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Create More Strategic At Your Work

Create More Strategic Meetings With These 3 Steps

Business meetings are part and parcel of a daily work day. In some cases, meetings take up the bulk of office hours. However, the question is: how productive are these meetings? Work meetings can be tiring and unproductive if business leaders do not know how to create more strategic meetings that encourage exchange of ideas and feedback. Here are some ways in which business leaders can work towards creating more strategic meetings to make the most out of these business meetings.

Setting the stage

Location: Believe it or not, the location can actually have an effect on the setting of the meeting. Are the meetings constantly held at the same meeting room on the same day? Business leaders can consider alternating between holding the meetings onsite or offsite. This can then provide some flexibility for the employees working remotely to join the meeting via video conference or even through Skype.

Purpose: One of the main reasons why meetings tend to drag beyond the intended duration is due to digression. It is imperative for business leaders to define the meeting agenda to employees and reaffirm the importance of keeping to the meeting purpose and duration in order to maximise everyone’s time.

Outcome: Setting a meeting outcome is a great way to ensure a productive and strategic meeting. This will allow business leaders as well as employees to work towards achieving the business outcome within the allocated time.

Providing the context

Background: At times, employees or even some senior leaders do not have an inkling of the meeting’s agenda or purpose. Before jumping straight into any action plan, it is crucial to first provide a background on the meeting’s purpose. At the same time, it would be good to highlight each attendee’s role in supporting the meeting’s purpose or agenda.

Vision: Similar to setting the outcome, having a vision for the meeting agenda will help to direct the discussion towards coming up with plans and action items for the meeting’s purpose. How do business leaders and employees envision the business or project to look like within the next three years? What are some of the potential obstacles that business leaders or employees can anticipate? Having a vision for the future will help to streamline the discussions to align with the meeting outcome.

Getting down to the task

Prioritise: After business leaders and employees have outlined the purpose and vision, it is time to shift the focus towards the action plans. Business leaders should shift their focus towards prioritising the tasks, understanding which are the ones that needs immediate attention and which are the ones that can be delayed. This will then allow business leaders and employees to better allocate their time to the tasks that are of higher priority rather than juggling to complete all the tasks at one go.

Restructuring office meetings such that it becomes strategic rather than mere presentation of reports and slides is a more effective way to maximise the value from these meetings. Office meetings need not be a long, tiring and boring affair. With these steps, it will certainly help to maximise the value of business meetings in the long run.

Delivering A Good “No” At Work

The workplace today is constantly bombarded with random requests: Can we have a meeting later this afternoon? Would you be able to send me a draft proposal by today? Can you call me back now?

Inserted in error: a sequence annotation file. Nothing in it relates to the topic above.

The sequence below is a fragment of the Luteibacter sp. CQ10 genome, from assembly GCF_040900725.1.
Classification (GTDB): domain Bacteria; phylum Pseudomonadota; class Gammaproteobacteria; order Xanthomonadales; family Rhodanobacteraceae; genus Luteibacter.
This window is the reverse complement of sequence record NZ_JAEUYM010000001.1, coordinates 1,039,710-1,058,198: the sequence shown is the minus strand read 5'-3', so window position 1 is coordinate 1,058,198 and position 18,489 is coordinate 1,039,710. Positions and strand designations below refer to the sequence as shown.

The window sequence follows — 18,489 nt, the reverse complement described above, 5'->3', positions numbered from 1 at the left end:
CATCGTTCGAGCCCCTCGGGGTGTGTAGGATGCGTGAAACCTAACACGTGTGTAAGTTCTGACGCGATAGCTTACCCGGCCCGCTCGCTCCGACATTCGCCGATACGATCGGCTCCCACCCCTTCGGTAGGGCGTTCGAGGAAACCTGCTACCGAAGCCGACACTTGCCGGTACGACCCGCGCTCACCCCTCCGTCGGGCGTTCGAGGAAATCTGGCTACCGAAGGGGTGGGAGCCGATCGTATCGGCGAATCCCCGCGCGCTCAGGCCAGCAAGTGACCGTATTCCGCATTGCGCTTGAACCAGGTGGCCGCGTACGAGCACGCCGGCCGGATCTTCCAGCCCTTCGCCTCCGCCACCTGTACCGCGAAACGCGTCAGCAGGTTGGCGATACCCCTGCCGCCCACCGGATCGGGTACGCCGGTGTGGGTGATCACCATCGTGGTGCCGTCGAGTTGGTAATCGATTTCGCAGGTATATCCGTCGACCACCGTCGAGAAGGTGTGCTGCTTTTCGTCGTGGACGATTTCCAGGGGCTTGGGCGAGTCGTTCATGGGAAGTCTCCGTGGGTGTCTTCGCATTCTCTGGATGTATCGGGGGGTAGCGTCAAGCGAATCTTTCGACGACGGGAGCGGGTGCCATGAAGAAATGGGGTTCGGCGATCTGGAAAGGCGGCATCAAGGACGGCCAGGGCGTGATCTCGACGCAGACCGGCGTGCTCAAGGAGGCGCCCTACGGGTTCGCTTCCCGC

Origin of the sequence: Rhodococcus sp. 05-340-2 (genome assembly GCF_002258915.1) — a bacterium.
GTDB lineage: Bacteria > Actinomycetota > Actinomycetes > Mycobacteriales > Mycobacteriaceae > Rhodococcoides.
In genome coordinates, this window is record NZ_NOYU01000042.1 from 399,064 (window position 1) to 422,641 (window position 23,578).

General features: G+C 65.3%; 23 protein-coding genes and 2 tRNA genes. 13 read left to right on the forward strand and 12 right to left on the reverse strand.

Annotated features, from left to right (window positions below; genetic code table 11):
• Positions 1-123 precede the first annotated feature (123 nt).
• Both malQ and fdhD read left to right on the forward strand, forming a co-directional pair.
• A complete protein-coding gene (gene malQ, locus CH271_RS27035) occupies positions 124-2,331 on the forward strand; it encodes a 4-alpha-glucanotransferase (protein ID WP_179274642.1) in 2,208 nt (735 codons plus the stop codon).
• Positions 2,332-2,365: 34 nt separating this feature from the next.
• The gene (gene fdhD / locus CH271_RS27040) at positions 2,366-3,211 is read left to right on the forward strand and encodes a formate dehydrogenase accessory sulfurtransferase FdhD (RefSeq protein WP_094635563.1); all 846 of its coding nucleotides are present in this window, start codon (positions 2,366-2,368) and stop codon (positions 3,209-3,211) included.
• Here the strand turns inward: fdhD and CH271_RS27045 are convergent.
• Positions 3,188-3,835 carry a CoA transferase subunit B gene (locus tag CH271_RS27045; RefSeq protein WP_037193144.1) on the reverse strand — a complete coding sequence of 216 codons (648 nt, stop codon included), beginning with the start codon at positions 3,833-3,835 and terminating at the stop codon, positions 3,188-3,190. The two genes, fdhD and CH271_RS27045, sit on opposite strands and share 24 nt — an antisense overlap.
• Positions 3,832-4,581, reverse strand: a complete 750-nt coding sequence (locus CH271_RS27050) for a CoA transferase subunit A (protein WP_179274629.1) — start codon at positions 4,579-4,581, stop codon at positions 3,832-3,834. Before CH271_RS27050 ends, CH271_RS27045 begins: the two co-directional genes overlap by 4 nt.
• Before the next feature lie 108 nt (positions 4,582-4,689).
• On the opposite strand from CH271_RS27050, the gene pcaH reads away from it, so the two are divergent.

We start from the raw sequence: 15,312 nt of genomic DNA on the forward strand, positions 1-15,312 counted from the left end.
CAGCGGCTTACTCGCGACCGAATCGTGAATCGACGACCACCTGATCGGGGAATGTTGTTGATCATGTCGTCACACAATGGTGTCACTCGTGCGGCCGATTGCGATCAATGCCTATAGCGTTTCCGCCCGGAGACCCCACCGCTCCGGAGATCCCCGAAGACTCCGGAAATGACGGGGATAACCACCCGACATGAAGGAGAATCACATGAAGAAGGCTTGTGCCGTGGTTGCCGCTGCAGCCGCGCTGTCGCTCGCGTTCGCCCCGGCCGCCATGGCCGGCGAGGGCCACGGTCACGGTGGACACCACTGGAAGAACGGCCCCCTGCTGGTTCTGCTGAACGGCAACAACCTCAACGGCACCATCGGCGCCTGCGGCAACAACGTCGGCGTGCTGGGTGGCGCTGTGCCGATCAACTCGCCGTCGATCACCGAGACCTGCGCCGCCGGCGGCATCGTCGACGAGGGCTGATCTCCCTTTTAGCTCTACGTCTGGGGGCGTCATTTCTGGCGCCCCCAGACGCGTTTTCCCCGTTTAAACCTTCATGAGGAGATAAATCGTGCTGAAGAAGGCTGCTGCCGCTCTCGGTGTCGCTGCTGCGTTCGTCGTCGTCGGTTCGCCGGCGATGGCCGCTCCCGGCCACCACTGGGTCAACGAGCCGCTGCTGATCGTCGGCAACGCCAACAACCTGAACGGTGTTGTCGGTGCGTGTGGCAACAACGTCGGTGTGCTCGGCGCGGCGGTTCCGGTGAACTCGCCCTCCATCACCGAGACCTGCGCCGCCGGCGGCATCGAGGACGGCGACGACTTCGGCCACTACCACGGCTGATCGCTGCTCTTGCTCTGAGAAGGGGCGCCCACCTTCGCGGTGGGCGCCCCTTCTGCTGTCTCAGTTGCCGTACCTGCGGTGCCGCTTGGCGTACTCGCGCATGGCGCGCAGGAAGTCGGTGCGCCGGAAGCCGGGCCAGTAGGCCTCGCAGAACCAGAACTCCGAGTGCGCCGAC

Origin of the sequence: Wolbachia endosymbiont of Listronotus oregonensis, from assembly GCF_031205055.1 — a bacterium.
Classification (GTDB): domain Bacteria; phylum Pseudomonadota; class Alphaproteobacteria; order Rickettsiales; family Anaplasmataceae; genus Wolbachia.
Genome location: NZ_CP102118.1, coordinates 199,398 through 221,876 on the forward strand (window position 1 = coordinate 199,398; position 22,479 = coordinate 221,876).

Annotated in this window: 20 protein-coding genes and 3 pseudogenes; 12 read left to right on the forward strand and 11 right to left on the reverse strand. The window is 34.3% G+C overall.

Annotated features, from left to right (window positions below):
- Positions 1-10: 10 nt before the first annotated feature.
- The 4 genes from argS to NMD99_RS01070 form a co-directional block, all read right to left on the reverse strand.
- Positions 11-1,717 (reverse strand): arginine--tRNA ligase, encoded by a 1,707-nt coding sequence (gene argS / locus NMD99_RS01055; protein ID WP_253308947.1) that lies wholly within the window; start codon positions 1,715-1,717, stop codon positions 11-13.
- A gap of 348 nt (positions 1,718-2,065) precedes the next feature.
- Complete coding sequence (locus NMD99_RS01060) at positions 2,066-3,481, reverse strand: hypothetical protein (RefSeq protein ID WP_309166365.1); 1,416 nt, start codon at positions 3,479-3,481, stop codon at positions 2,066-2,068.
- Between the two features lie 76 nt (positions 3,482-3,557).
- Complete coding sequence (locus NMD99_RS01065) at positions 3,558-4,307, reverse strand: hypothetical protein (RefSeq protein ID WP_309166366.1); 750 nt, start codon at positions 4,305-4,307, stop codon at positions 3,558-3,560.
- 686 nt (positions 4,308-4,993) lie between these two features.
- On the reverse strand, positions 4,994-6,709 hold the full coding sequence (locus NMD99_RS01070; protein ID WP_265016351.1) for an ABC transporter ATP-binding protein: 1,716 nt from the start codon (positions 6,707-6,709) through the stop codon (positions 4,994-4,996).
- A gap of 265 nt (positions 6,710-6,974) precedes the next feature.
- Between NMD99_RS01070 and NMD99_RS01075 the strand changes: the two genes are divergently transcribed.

Working all on these requests no doubt creates the impression that you are a yes man or woman. Sure, there are plenty of reasons why people need you to get a particular work done. However, there is only 24 hours in a day and so much that one can accomplish within the day. What is the best way to politely reject someone without sounding rude and standoffish?

Let me connect you with someone else

“I’m afraid I will not be able to do it, but perhaps John or Jane will be able to take it on”. Directing a request to another person is a great way to avoid adding another item to your to-do list. At the same time, it helps the person get his or her task done quickly.

Ask me later

“I would love you help you out but I am quite tied up until June. Perhaps you could ask me again then?” Be upfront that you do not have the capacity at the moment to help with someone’s request or task. However, informing them of when you are available could help others better plan project timelines and resources. It also provides you with a heads-up that the same person could possibly approach you again during your “free” period.

Quick favours

“I am unable to speak at your event, but I could help you promote it on my blog.” While you might not be able to help someone with a particular task or request, offering an alternative solution helps to maintain a better relationship as opposed to simply saying no.

The decision lies with someone else

“I would love to help out on this project but I have promised my manager that I will be working on another project instead.” Mentioning that you have other tasks and work on focus on creates the impression to others that you know how to take control and manage your own priorities. Others are unlikely to fault you for saying no.

Set boundaries

“I will be able to help you out, but given my current bandwidth, I will only be able to assist on part of the project.” If you have some capacity to help your co-workers, ensure not to over commit and limit the commitment level that is comfortable for you.

People will reach out to you all the time for all kinds for random work requests.  Not every request warrants a response . However, the way you response makes a great deal of difference. At the bare minimum, if you are unable to commit to help out on a work request, be respectful and decline politely.

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